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Netflix Calls Amazon a "Confusing Mess"

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Netflix (Nasdaq: NFLX  ) isn't afraid of's (Nasdaq: AMZN  ) challenge.

In a Wall Street Journal interview earlier this week, Netflix CEO Reed Hastings addressed Amazon's role as the leading online retailer is shaping up to be Netflix's closest competitor.

He argues that Netflix has three times the content budget in the U.S., and that corresponds with three times more content.

"What our customers tell us is they want Netflix to have more content, not to have two-thirds less at a lower price," he says. "That's not that interesting a proposition for them."

Hastings then goes on to take a shot at the multi-headed nature of Amazon Prime.

"It's really about low-cost shipping, but why is video in there," he asks. "It's kind of a confusing mess."

Yes, Amazon Prime is a bit of a confusing mess. For most customers, paying $79 a year for free two-day shipping of Amazon-stocked goods is a great deal. If they own Kindles, they may take advantage of the growing number of titles that are available as monthly rentals at no additional cost. Then you get to the growing digital library of video that is being made available to Amazon Prime members.

Every aspect of an Amazon Prime membership is incremental, but it also takes away from the identity of the service.

It's easy to see why Amazon is including the digital book rentals and video streams. Customers that are consuming digital media may not be ordering as many hard goods from Amazon as they used to.

There's nothing wrong with a multi-media ecosystem. Apple (Nasdaq: AAPL  ) is living proof that you can be the king of all digital media. However, in trying to be a Swiss Army Knife, Amazon also misses the focus -- or at the very least the perceived focus -- for the actual video service.

Why do you think Netflix entertained splitting its fading DVD business from its growing streaming business? Focus. A loud consumer outcry is the only reason why Qwikster isn't the one handling a customer's DVD and Blu-ray rentals these days.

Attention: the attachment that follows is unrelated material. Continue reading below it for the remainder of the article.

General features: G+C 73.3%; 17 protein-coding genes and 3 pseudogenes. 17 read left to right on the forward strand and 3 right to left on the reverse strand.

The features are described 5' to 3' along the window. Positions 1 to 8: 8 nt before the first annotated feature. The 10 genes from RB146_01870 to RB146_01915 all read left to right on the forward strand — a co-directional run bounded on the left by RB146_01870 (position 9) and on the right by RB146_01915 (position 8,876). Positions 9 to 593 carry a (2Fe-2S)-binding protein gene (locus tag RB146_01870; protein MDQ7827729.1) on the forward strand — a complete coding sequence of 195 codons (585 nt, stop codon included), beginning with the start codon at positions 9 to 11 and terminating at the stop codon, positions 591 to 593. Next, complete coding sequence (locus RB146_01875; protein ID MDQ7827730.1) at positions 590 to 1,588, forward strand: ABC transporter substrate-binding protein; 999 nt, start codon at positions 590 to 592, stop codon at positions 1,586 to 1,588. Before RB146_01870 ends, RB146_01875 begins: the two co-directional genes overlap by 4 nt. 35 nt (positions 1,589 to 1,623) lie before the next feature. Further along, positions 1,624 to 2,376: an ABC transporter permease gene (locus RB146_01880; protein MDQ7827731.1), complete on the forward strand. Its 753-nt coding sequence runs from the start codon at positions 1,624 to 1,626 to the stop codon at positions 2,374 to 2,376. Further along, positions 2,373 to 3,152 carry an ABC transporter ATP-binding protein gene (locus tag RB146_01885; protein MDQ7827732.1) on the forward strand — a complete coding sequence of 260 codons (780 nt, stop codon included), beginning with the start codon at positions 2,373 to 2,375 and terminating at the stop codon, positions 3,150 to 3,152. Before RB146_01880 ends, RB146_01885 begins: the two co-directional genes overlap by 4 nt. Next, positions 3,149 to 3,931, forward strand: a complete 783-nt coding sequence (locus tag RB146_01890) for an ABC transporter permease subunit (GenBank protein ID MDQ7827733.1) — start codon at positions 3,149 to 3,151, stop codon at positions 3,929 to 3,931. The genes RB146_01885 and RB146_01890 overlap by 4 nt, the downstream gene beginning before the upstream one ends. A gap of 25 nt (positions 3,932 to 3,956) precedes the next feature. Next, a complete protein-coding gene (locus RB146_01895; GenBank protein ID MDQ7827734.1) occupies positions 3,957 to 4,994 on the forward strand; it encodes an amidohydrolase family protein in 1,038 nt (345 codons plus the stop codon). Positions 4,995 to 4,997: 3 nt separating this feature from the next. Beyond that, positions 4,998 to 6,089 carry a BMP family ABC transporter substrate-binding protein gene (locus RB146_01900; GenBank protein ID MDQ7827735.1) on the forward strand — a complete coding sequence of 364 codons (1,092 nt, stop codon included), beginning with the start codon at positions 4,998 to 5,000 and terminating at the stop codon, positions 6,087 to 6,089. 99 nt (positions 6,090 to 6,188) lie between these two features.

When Verizon (NYSE: VZ  ) and Coinstar (Nasdaq: CSTR  ) roll out their digital video service later this year -- if it even happens at this point --  will it really be a hit? Coinstar's still too busy trying to protect its Redbox rental business. Verizon is probably eyeing digital video as one of its many hooks to woo smartphone accounts.

Netflix, on the other hand, eats and sleeps video. It's all about more than a decade of crunching data on consumer video tastes, and then parlaying that knowledge on the country's largest base of premium video subscribers.

Amazon needs to be respected. It's shown that it's willing to sacrifice near-term margins for the sake of market share. However, as long as it's trying to juggle so many initiatives it will never truly be a worthy rival to Netflix.

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The Motley Fool owns shares of Netflix,, and Apple. Motley Fool newsletter services have recommended buying shares of Netflix,, Apple, and Coinstar. Motley Fool newsletter services have also recommended creating a bear put ladder position in Netflix and a bull call spread position in Apple. The Motley Fool has a disclosure policy. We Fools may not all hold the same opinions, but we all believe that considering a diverse range of insights makes us better investors. Try any of our Foolish newsletter services free for 30 days.

Longtime Fool contributor Rick Munarriz has been a Netflix subscriber and shareholder since 2002. He does not own shares in any of the other stocks in this story. Rick is also part of the Rule Breakers newsletter research team, seeking out tomorrow's ultimate growth stocks a day early.

Read/Post Comments (2) | Recommend This Article (2)

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  • Report this Comment On September 29, 2012, at 1:46 PM, NumM2K wrote:

    I happen to like the "One-stop-shop" aspect of Amazon Prime. The value added with the streaming service as well as the loaner books (I'm a gen1 Kindle owner) is wonderful.

    Netflix, on the other hand, has nothing for me that is truly any different. The 'good' content, if you will, is reserved for places outside the US. I have a nice VPN service that allows me to grab IP addresses from Europe and view Netflix there. Amazing the difference in content. Why limit the content in the US (that's rhetorical, as we all know the answer to that).

    Regardless, I'll stick with Amazon. Their services, which sometimes begin 'spotty,' have always seemed to gather steam and provide a lot of value. And now that they've released an iOS player for their videos (which I'm so very happy they did given I have an iPad), I find it less attractive to keep Netflix going forward. The content is nearly the same, plus if I REALLY want something, I can get it digitally from Amazon as a rental or just flat-out buy it...that is one of the biggest differentiators Amazon has on their side. I'm happy to pony-up an additional $0.99 to rent a movie...

  • Report this Comment On September 29, 2012, at 2:06 PM, tuan2le wrote:

    I'm curious about anti-trust aspect of Amazon's tie-in approach. Did Microsoft not get into problems with tying Explorer with its OS? Could anyone shed some light on this?

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